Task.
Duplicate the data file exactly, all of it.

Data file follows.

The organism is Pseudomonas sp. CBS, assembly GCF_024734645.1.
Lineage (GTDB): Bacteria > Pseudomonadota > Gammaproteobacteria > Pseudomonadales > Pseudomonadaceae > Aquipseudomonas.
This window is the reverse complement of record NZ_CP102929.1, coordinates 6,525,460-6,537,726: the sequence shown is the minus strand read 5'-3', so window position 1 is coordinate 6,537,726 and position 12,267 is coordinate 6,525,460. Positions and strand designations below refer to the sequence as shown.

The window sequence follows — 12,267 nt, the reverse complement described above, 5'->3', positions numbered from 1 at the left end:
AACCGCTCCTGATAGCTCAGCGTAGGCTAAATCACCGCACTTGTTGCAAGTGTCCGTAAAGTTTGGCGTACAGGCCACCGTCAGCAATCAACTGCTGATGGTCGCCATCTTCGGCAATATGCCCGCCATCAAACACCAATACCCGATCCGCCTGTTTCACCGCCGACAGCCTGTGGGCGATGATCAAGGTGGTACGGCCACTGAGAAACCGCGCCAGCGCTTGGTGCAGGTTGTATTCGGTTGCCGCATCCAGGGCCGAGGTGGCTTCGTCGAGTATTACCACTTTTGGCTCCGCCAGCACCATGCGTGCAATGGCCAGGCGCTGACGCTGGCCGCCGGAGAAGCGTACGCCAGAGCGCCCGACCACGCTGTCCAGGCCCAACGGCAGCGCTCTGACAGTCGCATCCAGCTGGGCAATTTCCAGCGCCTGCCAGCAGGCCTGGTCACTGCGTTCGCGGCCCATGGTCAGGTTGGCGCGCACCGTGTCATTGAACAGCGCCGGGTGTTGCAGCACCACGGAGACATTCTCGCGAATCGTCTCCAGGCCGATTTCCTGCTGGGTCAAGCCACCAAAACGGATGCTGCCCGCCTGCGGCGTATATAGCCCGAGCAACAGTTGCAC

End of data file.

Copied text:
The organism is Pseudomonas sp. CBS, assembly GCF_024734645.1.
Lineage (GTDB): Bacteria > Pseudomonadota > Gammaproteobacteria > Pseudomonadales > Pseudomonadaceae > Aquipseudomonas.
This window is the reverse complement of record NZ_CP102929.1, coordinates 6,525,460-6,537,726: the sequence shown is the minus strand read 5'-3', so window position 1 is coordinate 6,537,726 and position 12,267 is coordinate 6,525,460. Positions and strand designations below refer to the sequence as shown.

The window sequence follows — 12,267 nt, the reverse complement described above, 5'->3', positions numbered from 1 at the left end:
AACCGCTCCTGATAGCTCAGCGTAGGCTAAATCACCGCACTTGTTGCAAGTGTCCGTAAAGTTTGGCGTACAGGCCACCGTCAGCAATCAACTGCTGATGGTCGCCATCTTCGGCAATATGCCCGCCATCAAACACCAATACCCGATCCGCCTGTTTCACCGCCGACAGCCTGTGGGCGATGATCAAGGTGGTACGGCCACTGAGAAACCGCGCCAGCGCTTGGTGCAGGTTGTATTCGGTTGCCGCATCCAGGGCCGAGGTGGCTTCGTCGAGTATTACCACTTTTGGCTCCGCCAGCACCATGCGTGCAATGGCCAGGCGCTGACGCTGGCCGCCGGAGAAGCGTACGCCAGAGCGCCCGACCACGCTGTCCAGGCCCAACGGCAGCGCTCTGACAGTCGCATCCAGCTGGGCAATTTCCAGCGCCTGCCAGCAGGCCTGGTCACTGCGTTCGCGGCCCATGGTCAGGTTGGCGCGCACCGTGTCATTGAACAGCGCCGGGTGTTGCAGCACCACGGAGACATTCTCGCGAATCGTCTCCAGGCCGATTTCCTGCTGGGTCAAGCCACCAAAACGGATGCTGCCCGCCTGCGGCGTATATAGCCCGAGCAACAGTTGCAC